Our 37-year old captain has gone down with injury and will not return for the remainder of the regular season or the post-season.
We all heard the news last week between periods of the 4 - 3 win over Montreal. Since then, many a Flyers fan has gone to the internet bidding Pronger a safe recovery. Some have even voiced their opinion that our star defenseman should hang up the skates for good and officially retire after this league year.
To those specific few, I ask you to bite your tongue.
Though retirement is certainly a possibility for Chris, we must revisit the reasons why the re-signing of Pronger was under such scrutiny in the first place.
In the league's Collective Bargaining Agreement, there is a section describing the 35 Or Older rule which is:
Players who sign multi-year contracts when they are age 35 or older (calculated on June 30 of the season the contract begins) count toward the cap under all circumstances, regardless of where (or if) the player is playing. ~ CapGeek.com
Chris and his current contract (7-years, $34,450,00) fall under this rule. He re-signed with the Flyers before the beginning of the 2010-11 season at the veteran age of 35. Thus categorizing his contract as a Type 35-Plus Contract.
These types of contracts were implemented into the league's latest version of the CBA to prevent an NHL Club and a 35-year old (or older) Player to enter into a heavily front-loaded contract with both parties knowing the Player will NOT play the latter seasons listed in the indenture.
Basically it's the league telling its teams and participants that they're not going to get away with their wily, cockamany loopholes. If you want to sign an older gentlemen to a long-term stay in attempt to thin down his seasonal cap hit, then you better consider the risk.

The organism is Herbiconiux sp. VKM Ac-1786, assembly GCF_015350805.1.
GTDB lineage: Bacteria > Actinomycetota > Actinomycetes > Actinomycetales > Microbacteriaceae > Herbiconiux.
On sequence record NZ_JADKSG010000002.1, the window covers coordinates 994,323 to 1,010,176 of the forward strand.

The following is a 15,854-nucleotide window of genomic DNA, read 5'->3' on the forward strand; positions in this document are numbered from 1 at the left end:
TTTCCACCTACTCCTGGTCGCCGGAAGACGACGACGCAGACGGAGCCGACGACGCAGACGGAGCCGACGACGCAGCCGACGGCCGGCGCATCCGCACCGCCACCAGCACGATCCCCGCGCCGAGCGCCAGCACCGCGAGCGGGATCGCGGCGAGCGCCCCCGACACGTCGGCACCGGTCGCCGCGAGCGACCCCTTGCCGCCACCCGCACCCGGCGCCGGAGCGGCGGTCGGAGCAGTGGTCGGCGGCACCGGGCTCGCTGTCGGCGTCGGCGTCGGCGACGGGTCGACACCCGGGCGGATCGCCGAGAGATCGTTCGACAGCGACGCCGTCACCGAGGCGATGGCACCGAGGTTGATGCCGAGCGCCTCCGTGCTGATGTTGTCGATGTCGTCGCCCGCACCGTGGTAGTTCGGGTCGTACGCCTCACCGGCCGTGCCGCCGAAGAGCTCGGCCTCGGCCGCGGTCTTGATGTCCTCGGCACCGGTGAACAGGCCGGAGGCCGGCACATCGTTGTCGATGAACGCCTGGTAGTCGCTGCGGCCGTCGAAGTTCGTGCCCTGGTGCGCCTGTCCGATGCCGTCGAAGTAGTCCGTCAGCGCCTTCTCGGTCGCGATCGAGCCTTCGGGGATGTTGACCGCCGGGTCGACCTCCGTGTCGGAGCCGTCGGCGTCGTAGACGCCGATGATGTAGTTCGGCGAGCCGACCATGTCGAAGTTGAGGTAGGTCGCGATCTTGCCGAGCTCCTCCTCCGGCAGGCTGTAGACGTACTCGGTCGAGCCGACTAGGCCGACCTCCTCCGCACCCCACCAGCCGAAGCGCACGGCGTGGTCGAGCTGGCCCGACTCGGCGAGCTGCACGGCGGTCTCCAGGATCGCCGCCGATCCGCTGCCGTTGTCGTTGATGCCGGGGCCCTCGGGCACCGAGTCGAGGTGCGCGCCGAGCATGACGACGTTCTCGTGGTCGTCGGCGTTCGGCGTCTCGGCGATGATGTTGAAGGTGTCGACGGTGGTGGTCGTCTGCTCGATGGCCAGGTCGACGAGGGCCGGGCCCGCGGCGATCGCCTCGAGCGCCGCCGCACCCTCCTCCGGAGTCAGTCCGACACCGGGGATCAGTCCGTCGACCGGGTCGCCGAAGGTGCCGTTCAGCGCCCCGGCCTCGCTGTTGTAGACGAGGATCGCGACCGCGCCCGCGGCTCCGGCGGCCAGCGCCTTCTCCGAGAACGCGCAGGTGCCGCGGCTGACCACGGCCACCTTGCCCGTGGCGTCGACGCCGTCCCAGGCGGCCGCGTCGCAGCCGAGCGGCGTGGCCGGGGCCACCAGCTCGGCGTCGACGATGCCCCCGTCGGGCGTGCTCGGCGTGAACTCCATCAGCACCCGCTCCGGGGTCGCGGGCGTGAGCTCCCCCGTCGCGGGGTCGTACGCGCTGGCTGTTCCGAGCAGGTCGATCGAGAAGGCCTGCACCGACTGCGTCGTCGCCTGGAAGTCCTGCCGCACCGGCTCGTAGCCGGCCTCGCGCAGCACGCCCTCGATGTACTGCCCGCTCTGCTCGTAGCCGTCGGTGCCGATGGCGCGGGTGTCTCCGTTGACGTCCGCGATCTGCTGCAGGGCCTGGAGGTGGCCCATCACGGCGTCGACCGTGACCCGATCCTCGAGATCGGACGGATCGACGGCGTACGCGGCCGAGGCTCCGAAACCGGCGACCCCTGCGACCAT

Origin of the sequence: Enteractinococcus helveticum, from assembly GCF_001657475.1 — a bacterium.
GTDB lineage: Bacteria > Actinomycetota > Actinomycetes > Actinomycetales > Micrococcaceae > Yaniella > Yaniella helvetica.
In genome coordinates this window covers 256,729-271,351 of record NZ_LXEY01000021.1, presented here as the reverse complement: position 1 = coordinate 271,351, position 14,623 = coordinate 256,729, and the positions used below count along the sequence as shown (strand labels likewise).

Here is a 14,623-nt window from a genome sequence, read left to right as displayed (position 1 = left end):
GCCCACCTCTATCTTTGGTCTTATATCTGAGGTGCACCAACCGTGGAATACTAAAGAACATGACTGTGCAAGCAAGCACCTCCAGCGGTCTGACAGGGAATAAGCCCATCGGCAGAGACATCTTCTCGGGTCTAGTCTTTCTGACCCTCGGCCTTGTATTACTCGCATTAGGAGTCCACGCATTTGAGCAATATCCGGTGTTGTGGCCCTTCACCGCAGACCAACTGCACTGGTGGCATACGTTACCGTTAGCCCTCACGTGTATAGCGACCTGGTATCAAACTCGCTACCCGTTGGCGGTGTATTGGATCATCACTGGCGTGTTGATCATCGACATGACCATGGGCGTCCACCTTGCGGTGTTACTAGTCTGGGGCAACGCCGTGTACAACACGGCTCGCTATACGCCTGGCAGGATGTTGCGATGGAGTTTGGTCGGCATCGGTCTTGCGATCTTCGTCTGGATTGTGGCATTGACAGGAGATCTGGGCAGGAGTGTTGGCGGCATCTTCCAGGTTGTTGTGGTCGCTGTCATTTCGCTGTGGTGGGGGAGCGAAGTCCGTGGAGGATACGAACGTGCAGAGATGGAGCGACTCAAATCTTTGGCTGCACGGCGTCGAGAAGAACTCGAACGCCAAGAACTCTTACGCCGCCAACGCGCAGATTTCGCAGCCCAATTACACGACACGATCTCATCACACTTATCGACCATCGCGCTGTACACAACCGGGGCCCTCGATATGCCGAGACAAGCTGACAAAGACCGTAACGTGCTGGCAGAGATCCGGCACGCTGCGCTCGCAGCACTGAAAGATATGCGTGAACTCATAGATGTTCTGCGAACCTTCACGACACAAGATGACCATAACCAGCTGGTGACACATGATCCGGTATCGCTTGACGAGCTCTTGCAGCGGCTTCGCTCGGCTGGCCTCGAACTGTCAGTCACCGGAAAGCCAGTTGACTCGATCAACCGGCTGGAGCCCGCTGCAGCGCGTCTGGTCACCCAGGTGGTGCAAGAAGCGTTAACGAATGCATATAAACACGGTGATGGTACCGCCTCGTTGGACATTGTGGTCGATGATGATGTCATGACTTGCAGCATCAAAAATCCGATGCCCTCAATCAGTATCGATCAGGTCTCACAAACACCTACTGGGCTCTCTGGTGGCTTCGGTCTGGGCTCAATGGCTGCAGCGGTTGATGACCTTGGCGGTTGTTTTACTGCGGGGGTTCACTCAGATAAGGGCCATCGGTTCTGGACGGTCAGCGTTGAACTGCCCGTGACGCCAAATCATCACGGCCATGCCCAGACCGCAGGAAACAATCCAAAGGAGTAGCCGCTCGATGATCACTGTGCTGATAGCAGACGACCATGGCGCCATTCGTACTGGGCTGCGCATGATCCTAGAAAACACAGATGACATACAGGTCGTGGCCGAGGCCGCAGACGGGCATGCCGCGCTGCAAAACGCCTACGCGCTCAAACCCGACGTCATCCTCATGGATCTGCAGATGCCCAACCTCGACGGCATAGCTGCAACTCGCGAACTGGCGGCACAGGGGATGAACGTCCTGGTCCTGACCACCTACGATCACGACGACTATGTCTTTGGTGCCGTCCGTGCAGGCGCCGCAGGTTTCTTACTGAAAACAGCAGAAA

Ladies and gentlemen, welcome to the mother of all risks because it's come back to bite our front office in the ass. Hell, it may take both cheeks completely.
Pronger is signed until the end of the 2016-17 league year. If he were to retire today or after this season (according to the 35 Or Older rule) his average salary would remain against the Flyers' $64.3-Million cap as a hit.
What's his average cap hit, you ask?
That's nearly 5-million "cap dollars" spent per year on a mirage in the shape of #20. And for the next five-and-a-half years!
Okay, let me backtrack for a moment; That hit will count against our cap regardless if he stays on the roster or retires. THAT'S the penalty enforced by the CBA. Whereas (for example) if a younger player like Sidney Crosby were to retire today or after this season, his contract would be completely eliminated from the books. No ifs, and's, or buts.
So if Pronger's salary is going to continue to count against our cap, what are some ways around it?
Moving him to the minors:
Even if management was able to talk Pronger into waiving his NMC (No-Movement Clause), loaning him to the Adirondack Phantoms would only permit $100K of relief off his cap hit. So instead of seeing a $4,921,429 sum of money eating away at our space, we'd see a $4,821,429 cap hit. Not exactly a blissful answer to our inconsolable prayers.
Buyout his contract:
Well, buying out Pronger's contract "saves the team financially but does not reduce the player's cap hit," per CapGeek.com. The Flyers would wind up paying the same amount of cap dollars until 2017, but spread the actual monies owed to Chris Pronger over the course of 10 more years.